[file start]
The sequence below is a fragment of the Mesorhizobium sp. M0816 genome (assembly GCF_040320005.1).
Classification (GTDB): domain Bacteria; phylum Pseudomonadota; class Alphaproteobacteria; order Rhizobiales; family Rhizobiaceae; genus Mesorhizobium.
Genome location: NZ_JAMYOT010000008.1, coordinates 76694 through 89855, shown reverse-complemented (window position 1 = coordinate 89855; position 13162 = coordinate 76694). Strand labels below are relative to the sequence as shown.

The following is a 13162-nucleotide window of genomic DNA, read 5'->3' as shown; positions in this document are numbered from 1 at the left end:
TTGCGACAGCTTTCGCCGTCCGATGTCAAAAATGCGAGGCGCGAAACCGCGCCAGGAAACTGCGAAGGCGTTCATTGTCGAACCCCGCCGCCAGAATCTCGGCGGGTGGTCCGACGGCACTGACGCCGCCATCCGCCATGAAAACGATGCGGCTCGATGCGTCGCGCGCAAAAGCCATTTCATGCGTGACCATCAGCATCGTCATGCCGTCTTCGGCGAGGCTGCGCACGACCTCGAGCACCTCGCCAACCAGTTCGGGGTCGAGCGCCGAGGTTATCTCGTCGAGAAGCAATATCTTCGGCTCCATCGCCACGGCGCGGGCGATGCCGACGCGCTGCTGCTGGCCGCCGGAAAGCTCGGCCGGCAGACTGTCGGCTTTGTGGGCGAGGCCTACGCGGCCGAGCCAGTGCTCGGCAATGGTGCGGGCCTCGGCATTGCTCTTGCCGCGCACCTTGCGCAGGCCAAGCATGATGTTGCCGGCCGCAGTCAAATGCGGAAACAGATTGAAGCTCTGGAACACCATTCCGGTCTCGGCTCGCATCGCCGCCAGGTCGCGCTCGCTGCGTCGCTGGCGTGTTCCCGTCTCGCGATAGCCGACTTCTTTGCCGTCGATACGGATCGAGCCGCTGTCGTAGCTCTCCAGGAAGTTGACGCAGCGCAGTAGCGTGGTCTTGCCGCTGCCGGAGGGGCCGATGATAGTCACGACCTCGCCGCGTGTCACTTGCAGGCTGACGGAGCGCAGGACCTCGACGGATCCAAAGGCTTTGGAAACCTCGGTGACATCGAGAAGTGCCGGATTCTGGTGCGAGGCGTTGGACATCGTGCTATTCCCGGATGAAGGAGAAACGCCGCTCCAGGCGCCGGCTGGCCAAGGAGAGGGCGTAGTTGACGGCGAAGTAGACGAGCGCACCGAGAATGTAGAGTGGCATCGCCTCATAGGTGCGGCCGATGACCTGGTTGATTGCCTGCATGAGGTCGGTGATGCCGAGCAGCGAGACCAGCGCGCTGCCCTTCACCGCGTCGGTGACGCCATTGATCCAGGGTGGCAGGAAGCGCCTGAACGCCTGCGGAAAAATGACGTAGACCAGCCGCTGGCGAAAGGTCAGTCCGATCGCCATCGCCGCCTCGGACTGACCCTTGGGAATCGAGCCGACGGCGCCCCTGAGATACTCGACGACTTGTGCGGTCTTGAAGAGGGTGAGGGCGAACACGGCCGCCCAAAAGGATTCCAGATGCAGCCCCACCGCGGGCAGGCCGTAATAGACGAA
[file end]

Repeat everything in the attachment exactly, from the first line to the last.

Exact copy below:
The sequence below is a fragment of the Mesorhizobium sp. M0816 genome (assembly GCF_040320005.1).
Classification (GTDB): domain Bacteria; phylum Pseudomonadota; class Alphaproteobacteria; order Rhizobiales; family Rhizobiaceae; genus Mesorhizobium.
Genome location: NZ_JAMYOT010000008.1, coordinates 76694 through 89855, shown reverse-complemented (window position 1 = coordinate 89855; position 13162 = coordinate 76694). Strand labels below are relative to the sequence as shown.

The following is a 13162-nucleotide window of genomic DNA, read 5'->3' as shown; positions in this document are numbered from 1 at the left end:
TTGCGACAGCTTTCGCCGTCCGATGTCAAAAATGCGAGGCGCGAAACCGCGCCAGGAAACTGCGAAGGCGTTCATTGTCGAACCCCGCCGCCAGAATCTCGGCGGGTGGTCCGACGGCACTGACGCCGCCATCCGCCATGAAAACGATGCGGCTCGATGCGTCGCGCGCAAAAGCCATTTCATGCGTGACCATCAGCATCGTCATGCCGTCTTCGGCGAGGCTGCGCACGACCTCGAGCACCTCGCCAACCAGTTCGGGGTCGAGCGCCGAGGTTATCTCGTCGAGAAGCAATATCTTCGGCTCCATCGCCACGGCGCGGGCGATGCCGACGCGCTGCTGCTGGCCGCCGGAAAGCTCGGCCGGCAGACTGTCGGCTTTGTGGGCGAGGCCTACGCGGCCGAGCCAGTGCTCGGCAATGGTGCGGGCCTCGGCATTGCTCTTGCCGCGCACCTTGCGCAGGCCAAGCATGATGTTGCCGGCCGCAGTCAAATGCGGAAACAGATTGAAGCTCTGGAACACCATTCCGGTCTCGGCTCGCATCGCCGCCAGGTCGCGCTCGCTGCGTCGCTGGCGTGTTCCCGTCTCGCGATAGCCGACTTCTTTGCCGTCGATACGGATCGAGCCGCTGTCGTAGCTCTCCAGGAAGTTGACGCAGCGCAGTAGCGTGGTCTTGCCGCTGCCGGAGGGGCCGATGATAGTCACGACCTCGCCGCGTGTCACTTGCAGGCTGACGGAGCGCAGGACCTCGACGGATCCAAAGGCTTTGGAAACCTCGGTGACATCGAGAAGTGCCGGATTCTGGTGCGAGGCGTTGGACATCGTGCTATTCCCGGATGAAGGAGAAACGCCGCTCCAGGCGCCGGCTGGCCAAGGAGAGGGCGTAGTTGACGGCGAAGTAGACGAGCGCACCGAGAATGTAGAGTGGCATCGCCTCATAGGTGCGGCCGATGACCTGGTTGATTGCCTGCATGAGGTCGGTGATGCCGAGCAGCGAGACCAGCGCGCTGCCCTTCACCGCGTCGGTGACGCCATTGATCCAGGGTGGCAGGAAGCGCCTGAACGCCTGCGGAAAAATGACGTAGACCAGCCGCTGGCGAAAGGTCAGTCCGATCGCCATCGCCGCCTCGGACTGACCCTTGGGAATCGAGCCGACGGCGCCCCTGAGATACTCGACGACTTGTGCGGTCTTGAAGAGGGTGAGGGCGAACACGGCCGCCCAAAAGGATTCCAGATGCAGCCCCACCGCGGGCAGGCCGTAATAGACGAA